- Associated Press - Thursday, May 28, 2015

JEFFERSON CITY, Mo. (AP) - The Missouri Legislature approved a measure to create a task force on human trafficking this session, but failed to send the governor a measure aimed at cracking down on advertising sex with trafficking victims.

The task force will be a path to coordinate disparate resources and provide more comprehensive, trauma-informed services to victims, Deborah Hume said Thursday. Hume is a founding member of the Central Missouri Stop Human Trafficking Coalition.

“I’m hoping that the task force will be able to address some things that are lacking, like a statewide protocol or statewide strategy for better preventing human trafficking and responding to individuals who’ve been trafficked,” Hume said.

The task force will include advocates for human trafficking survivors, law enforcement, state officials and lawmakers. It’s set to meet over the next 18 months to evaluate Missouri’s policies to combat trafficking.

Rep. Elijah Haahr, R- Springfield, sponsored the measure and said Missouri has a real problem with trafficking, noting a Department of Justice report identified St. Louis as a hub for human trafficking.

“My goal is that this task force can come up with a set of planned and specific policy proposals that when implemented, we would be the No. 1 state in combating human trafficking in the country,” Haahr said.

The task force will also include a circuit court judge, prosecuting attorney, juvenile officer and a medical professional with experience in child abuse and medical forensics. Members will be appointed by the House Speaker and Senate President Pro Tem or by the department director for representatives from state offices.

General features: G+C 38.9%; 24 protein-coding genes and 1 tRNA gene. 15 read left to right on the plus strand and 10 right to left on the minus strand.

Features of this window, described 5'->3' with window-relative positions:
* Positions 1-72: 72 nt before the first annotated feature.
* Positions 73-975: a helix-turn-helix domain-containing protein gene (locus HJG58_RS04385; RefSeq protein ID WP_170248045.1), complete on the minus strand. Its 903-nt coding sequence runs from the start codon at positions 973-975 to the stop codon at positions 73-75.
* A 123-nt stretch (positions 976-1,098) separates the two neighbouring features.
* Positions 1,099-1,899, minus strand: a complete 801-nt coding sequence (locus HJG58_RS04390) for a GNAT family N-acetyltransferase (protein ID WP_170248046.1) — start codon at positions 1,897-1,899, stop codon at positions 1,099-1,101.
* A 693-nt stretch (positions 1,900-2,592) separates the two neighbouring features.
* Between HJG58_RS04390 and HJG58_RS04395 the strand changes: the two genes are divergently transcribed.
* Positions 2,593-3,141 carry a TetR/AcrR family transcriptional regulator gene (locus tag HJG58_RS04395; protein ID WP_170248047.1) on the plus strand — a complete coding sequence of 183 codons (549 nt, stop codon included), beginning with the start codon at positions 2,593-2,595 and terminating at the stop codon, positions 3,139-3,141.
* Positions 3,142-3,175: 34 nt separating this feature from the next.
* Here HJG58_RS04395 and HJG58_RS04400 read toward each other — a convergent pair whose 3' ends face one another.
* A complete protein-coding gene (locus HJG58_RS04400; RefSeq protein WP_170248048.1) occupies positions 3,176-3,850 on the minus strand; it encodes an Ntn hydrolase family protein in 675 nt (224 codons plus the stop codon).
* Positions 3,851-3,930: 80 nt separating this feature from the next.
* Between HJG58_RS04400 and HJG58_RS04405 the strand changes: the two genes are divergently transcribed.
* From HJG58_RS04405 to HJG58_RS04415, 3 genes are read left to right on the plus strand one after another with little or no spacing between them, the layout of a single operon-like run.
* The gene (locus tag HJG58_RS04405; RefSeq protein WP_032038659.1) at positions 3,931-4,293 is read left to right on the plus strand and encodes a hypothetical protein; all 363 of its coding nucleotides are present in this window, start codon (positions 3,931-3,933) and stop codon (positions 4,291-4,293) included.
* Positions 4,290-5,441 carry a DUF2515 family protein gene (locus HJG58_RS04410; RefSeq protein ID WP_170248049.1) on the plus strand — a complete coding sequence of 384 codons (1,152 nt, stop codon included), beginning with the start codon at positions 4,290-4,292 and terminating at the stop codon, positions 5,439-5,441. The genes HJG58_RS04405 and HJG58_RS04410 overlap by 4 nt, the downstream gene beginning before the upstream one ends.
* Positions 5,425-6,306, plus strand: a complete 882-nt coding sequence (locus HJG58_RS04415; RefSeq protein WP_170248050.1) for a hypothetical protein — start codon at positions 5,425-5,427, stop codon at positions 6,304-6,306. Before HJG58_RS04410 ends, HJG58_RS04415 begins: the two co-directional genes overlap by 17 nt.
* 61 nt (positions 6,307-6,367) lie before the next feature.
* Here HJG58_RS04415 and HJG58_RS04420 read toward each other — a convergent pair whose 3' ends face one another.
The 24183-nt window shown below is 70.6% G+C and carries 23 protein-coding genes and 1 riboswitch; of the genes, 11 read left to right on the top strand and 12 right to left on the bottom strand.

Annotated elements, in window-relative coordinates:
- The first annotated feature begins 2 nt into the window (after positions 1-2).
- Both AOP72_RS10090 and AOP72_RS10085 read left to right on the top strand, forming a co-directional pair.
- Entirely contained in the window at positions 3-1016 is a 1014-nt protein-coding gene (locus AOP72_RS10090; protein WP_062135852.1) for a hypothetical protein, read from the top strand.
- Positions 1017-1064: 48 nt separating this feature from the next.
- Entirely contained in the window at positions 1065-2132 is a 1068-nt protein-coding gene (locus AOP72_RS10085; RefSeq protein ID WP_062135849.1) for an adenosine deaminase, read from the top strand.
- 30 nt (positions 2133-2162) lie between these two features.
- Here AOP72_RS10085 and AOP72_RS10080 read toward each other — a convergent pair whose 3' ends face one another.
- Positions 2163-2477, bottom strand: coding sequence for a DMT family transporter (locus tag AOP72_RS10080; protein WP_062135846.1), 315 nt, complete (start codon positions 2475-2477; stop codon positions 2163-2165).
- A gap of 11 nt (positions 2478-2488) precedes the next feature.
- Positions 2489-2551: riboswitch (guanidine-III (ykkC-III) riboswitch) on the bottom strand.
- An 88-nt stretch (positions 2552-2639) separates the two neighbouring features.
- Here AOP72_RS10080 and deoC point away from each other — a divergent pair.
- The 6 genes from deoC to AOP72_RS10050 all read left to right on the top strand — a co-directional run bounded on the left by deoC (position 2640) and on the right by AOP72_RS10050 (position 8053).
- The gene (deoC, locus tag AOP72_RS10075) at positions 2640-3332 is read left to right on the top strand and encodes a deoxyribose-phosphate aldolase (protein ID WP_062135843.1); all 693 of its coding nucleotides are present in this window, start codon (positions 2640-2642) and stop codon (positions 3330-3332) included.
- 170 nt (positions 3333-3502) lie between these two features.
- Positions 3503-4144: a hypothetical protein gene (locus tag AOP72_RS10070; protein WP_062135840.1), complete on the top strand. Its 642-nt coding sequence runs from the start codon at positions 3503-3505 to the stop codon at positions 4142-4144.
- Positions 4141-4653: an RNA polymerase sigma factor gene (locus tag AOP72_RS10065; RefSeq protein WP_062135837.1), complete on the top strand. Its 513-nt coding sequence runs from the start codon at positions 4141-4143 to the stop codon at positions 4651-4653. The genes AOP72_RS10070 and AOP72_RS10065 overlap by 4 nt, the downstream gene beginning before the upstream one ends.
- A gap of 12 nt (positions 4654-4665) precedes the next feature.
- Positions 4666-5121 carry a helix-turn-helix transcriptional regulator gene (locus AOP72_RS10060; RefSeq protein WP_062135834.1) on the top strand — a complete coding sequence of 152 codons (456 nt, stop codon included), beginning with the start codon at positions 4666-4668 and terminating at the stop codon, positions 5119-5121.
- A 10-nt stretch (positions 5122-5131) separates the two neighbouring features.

Haahr also pushed adding advertising sex with a trafficking victim to the state’s law against human trafficking this session, but the effort got mired after the Senate shut down after a forced vote on a contentious right-to-work measure in the Legislature’s final week.

Haahr said he’s not ruling out reintroducing that but noted the provision was passed by Congress earlier this month as an amendment on a broader human trafficking measure. Missouri’s Rep. Ann Wagner pushed the measure at the national level.

Both Wagner and Haahr, at a Missouri House committee hearing on the bill, said it would crack down on websites that did not cooperate with law enforcement and people who knowingly allowed advertising of sex trafficking victims.

Hume said she hopes both the advertising measure and a bill that would have added human trafficking victims to those eligible for a state address confidentiality program pass next year.

“I don’t think it’s a lost cause,” Hume said of the proposals.

Copyright © 2018 The Washington Times, LLC.

The Washington Times Comment Policy

The Washington Times is switching its third-party commenting system from Disqus to Spot.IM. You will need to either create an account with Spot.im or if you wish to use your Disqus account look under the Conversation for the link "Have a Disqus Account?". Please read our Comment Policy before commenting.

 

Click to Read More

Click to Hide